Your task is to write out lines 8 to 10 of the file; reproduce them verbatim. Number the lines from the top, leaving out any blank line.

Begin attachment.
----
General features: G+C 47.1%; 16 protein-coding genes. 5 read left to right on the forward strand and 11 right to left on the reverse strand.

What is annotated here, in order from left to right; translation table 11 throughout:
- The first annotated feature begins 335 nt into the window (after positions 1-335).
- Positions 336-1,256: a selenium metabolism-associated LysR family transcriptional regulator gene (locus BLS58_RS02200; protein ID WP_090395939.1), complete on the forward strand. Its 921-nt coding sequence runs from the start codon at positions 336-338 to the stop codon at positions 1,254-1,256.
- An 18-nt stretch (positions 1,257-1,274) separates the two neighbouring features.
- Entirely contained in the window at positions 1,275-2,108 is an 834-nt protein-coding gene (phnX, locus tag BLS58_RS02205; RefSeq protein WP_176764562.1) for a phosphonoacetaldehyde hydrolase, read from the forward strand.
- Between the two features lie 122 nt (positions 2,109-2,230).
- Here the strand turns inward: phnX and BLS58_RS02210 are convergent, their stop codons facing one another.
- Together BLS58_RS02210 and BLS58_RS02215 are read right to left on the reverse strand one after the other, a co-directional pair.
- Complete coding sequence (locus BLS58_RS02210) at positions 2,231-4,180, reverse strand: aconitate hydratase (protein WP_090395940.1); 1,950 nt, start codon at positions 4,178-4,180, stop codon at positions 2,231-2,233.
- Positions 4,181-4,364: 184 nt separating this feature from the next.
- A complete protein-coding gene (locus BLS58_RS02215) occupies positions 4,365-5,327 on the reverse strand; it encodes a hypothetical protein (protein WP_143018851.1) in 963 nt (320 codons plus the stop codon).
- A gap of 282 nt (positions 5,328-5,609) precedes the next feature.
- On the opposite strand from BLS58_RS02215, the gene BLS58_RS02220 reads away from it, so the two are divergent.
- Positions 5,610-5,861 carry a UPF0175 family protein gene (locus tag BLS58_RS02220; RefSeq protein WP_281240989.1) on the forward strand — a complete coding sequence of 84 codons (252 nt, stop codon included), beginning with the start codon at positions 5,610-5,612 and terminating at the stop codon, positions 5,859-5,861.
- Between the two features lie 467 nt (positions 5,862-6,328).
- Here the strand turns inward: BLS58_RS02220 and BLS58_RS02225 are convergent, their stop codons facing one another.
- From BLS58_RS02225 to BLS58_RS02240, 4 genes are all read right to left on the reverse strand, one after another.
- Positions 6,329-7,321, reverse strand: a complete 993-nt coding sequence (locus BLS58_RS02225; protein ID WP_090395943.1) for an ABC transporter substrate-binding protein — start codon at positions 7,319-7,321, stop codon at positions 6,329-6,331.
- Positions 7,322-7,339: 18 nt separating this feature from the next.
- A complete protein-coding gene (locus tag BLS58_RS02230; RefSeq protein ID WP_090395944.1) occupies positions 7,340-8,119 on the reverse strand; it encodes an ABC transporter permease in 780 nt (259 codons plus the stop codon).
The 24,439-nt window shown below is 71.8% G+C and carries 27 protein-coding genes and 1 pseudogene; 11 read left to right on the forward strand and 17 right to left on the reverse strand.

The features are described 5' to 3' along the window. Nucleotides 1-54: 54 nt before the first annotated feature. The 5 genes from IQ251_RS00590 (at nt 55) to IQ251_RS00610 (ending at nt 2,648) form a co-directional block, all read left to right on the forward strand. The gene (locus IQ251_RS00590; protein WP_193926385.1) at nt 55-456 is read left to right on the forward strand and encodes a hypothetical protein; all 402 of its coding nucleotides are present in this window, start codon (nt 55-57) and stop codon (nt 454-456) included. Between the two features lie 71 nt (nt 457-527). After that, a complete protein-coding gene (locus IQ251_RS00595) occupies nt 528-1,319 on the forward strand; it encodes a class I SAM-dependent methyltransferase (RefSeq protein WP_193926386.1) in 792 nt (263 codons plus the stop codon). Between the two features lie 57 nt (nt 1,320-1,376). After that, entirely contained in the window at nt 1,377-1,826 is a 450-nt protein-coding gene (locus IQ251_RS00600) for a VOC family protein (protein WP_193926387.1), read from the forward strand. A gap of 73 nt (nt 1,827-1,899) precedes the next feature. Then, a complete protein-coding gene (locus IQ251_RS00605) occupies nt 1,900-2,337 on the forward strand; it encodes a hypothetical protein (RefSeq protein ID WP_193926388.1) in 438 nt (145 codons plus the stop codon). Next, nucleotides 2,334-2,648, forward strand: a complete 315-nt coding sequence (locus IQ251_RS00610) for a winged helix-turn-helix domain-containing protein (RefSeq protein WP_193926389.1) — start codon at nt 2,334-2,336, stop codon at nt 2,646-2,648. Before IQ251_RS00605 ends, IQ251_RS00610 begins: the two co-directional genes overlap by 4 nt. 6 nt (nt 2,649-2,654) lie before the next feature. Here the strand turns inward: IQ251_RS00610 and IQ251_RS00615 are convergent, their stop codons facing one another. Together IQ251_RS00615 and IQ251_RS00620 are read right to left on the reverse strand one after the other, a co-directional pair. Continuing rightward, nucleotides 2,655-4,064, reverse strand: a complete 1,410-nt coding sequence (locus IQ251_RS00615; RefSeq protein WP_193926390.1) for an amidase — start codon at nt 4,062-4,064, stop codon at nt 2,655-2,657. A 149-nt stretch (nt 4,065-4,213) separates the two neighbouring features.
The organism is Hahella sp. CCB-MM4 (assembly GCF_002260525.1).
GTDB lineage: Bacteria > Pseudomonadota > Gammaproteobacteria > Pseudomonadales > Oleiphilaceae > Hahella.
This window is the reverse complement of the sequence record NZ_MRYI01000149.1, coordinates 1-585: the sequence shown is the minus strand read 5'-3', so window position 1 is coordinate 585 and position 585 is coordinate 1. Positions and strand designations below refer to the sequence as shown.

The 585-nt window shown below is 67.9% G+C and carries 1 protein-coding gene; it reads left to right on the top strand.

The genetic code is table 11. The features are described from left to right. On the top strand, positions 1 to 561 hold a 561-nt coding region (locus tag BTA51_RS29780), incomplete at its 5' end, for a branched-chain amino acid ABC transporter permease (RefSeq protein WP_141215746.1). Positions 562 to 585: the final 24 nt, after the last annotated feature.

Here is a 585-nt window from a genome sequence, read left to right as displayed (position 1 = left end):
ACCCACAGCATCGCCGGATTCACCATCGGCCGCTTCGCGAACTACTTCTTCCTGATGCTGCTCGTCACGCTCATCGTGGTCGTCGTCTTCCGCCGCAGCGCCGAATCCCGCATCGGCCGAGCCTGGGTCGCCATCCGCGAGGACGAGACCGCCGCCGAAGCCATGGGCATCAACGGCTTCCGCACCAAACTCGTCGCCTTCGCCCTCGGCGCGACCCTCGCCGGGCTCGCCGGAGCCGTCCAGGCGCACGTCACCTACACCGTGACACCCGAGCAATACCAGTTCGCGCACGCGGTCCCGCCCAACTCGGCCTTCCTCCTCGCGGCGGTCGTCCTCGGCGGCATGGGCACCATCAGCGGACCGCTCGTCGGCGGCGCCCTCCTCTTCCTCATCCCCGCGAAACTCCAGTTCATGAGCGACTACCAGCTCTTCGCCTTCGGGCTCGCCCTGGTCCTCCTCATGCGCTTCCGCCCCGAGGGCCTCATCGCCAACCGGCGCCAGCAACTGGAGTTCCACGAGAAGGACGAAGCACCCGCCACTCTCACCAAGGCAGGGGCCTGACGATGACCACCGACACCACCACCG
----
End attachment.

- Here the strand turns inward: phnX and BLS58_RS02210 are convergent, their stop codons facing one another.
- Together BLS58_RS02210 and BLS58_RS02215 are read right to left on the reverse strand one after the other, a co-directional pair.
- Complete coding sequence (locus BLS58_RS02210) at positions 2,231-4,180, reverse strand: aconitate hydratase (protein WP_090395940.1); 1,950 nt, start codon at positions 4,178-4,180, stop codon at positions 2,231-2,233.